In particular, the negotiation of the naval treaty caused a considerable amount of controversy. The process focused on the establishment of ratios for the relative size of each country’s navy: The United States and Great Britain favored a ratio of 10:10:6 for the number of battleships held by their countries and by Japan, but the Japanese representatives were divided on this question. Navy minister Admiral Katō Tomosaburō and ambassador to the United States Shidehara Kijūrō indicated willingness to accept the formula if compromises could be reached on other issues, whereas senior naval adviser Rear Admiral Katō Hiroharu supported a ratio of 10:10:7. In the end, Katō Tomosaburō and Shidehara prevailed, and the 10:10:6 ratio was accepted. Attempts to expand the treaty to include smaller ships failed, and the treaty, with only the larger ships included, was signed on February 6, 1922. Formal ratification by the Japanese assembly occurred on August 5. Although in the 1930’s, Japanese militarists viewed the treaty as a sign of weakness, the Washington treaty came to stand as one of the key events of what is often called “Shidehara diplomacy,” named for the aforementioned Japanese diplomat whose efforts to maintain positive relations with the West dominated Japanese foreign policy during this period.

After the three 1922 treaties were signed, future meetings to update and possibly expand the agreements were scheduled for Geneva in 1927 and London in 1930. At the Geneva meeting, Japanese negotiators again put forward the 10:10:7 ratio, this time in connection with the discussion of limitations on smaller naval vessels. When negotiations on this issue failed, the matter was held over until the London meeting. When that latter meeting convened, on January 21, 1930, the lines between Japan and the two Western powers seemed more firmly drawn. After considerable discussion, an agreement was reached on April 22 that partially met the Japanese demands, although the 10:10:6 formula remained in place for ships of the larger cruiser class. Although it was formally ratified in the Japanese diet on October 2, the agreement was met with an outpouring of dissent. Key government and military officials resigned, including Admiral Katō Hiroharu, who had become chief of the navy general staff. Furthermore, the treaty was almost certainly a factor that led to the assassination attempt on Prime Minister Hamaguchi Osachi in November. (Hamaguchi died from injuries related to the attempt in April of 1931.)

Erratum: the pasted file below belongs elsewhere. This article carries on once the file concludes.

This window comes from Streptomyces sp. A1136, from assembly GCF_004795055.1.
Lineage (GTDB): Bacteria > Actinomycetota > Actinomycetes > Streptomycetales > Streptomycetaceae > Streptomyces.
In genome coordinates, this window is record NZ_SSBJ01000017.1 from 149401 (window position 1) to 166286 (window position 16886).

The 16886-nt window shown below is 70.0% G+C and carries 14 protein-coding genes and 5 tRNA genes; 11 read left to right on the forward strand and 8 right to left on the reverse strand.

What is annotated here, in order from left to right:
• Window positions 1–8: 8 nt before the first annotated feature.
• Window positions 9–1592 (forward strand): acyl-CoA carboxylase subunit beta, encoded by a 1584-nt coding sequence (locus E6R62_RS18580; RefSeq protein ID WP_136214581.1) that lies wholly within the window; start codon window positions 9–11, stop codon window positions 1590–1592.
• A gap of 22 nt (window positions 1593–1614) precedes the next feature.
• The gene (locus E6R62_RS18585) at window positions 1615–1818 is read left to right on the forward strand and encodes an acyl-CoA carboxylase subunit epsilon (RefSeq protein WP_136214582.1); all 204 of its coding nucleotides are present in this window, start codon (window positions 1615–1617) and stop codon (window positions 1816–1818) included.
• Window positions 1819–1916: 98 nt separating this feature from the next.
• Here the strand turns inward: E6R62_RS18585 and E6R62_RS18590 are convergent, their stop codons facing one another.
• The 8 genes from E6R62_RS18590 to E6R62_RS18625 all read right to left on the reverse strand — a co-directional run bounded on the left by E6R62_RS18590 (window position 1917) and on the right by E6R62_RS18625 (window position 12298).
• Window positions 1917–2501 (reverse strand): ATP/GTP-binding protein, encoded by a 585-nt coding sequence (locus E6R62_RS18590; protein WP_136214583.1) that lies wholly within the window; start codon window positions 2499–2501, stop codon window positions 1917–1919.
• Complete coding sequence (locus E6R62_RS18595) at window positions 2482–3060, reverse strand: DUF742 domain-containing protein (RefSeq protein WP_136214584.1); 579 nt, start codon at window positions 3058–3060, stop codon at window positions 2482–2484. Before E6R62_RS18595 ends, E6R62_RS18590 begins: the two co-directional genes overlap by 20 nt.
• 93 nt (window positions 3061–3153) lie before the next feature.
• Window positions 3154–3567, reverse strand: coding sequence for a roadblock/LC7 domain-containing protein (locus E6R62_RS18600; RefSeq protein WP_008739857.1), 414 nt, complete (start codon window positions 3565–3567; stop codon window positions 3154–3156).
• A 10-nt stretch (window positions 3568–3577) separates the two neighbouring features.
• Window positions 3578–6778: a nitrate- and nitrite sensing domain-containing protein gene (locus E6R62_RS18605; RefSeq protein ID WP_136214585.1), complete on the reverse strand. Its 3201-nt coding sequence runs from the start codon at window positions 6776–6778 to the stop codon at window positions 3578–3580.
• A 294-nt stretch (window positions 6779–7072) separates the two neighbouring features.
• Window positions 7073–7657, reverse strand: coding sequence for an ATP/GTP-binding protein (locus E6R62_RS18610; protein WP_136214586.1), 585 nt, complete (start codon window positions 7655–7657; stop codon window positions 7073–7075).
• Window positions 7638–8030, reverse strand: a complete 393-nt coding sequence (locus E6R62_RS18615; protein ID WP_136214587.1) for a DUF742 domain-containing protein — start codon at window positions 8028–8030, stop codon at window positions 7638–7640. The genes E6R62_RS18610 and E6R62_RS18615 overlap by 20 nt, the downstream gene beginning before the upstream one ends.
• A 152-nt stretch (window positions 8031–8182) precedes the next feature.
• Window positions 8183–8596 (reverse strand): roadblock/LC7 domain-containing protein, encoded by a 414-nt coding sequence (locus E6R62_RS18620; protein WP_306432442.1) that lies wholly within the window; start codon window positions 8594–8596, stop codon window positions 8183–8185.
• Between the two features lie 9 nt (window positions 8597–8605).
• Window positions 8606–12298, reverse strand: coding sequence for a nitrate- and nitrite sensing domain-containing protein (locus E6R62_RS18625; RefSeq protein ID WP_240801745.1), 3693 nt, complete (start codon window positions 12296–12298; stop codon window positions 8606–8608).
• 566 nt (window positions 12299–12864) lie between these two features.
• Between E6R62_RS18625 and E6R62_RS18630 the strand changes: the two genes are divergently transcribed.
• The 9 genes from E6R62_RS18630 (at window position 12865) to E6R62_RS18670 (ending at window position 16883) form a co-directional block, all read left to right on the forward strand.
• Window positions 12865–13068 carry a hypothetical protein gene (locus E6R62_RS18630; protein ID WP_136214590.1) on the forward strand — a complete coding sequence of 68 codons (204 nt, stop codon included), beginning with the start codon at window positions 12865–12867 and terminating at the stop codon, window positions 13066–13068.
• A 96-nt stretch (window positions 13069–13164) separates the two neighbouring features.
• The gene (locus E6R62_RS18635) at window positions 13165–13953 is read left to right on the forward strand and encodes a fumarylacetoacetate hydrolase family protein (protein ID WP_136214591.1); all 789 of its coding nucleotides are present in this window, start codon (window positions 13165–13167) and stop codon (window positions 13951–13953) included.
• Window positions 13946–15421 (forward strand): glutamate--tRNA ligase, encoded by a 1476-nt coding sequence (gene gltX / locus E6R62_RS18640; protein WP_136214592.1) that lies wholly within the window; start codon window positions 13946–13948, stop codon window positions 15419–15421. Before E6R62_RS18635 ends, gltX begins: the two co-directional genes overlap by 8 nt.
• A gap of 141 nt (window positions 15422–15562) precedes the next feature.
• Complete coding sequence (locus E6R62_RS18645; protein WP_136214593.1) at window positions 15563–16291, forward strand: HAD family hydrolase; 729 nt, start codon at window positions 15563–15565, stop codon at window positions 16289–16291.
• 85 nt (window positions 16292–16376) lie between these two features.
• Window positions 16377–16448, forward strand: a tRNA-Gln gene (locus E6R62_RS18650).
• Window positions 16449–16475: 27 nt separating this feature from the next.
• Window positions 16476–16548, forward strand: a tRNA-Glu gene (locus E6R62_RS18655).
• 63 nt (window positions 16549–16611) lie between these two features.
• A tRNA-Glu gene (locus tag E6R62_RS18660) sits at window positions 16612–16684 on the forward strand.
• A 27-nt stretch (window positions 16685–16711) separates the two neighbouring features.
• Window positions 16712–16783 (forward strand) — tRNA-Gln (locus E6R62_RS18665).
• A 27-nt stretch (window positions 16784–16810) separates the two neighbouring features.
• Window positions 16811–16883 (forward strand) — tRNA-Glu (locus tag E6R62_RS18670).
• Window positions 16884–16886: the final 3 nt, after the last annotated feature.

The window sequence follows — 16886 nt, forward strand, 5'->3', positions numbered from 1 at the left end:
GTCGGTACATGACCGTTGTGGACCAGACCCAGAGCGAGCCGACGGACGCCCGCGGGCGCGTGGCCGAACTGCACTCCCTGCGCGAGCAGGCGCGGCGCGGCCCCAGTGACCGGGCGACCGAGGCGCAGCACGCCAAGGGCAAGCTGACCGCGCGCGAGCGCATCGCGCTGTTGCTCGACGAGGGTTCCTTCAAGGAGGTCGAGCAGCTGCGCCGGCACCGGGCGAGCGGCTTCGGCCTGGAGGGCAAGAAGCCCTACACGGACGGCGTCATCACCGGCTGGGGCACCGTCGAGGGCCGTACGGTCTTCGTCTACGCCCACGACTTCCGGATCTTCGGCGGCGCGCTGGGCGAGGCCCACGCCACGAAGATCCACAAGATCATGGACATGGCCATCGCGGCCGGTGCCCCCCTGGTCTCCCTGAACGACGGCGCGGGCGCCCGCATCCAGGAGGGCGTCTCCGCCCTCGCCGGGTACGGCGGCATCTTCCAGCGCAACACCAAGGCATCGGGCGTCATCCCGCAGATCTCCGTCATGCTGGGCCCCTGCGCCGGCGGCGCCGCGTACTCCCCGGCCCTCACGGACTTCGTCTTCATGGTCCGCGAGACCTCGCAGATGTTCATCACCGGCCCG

In the years that followed, Japan slipped under the control of the militarists, and relationships with the Western powers became increasingly tense. In September of 1931, the Japanese military—acting totally outside of the control of the civil government in Tokyo—moved to occupy Manchuria. In response to this action, the U.S. government formally proclaimed the Stimson Doctrine Stimson Doctrine (named for U.S. secretary of state Henry L. Stimson), which refused to recognize Japan’s right to its newly gained territory, in January of 1931. In May of 1932, right-wing extremists staged an armed rebellion in an attempt to overthrow the civil government. The rebellion was successfully put down, but the military’s power grew as a result.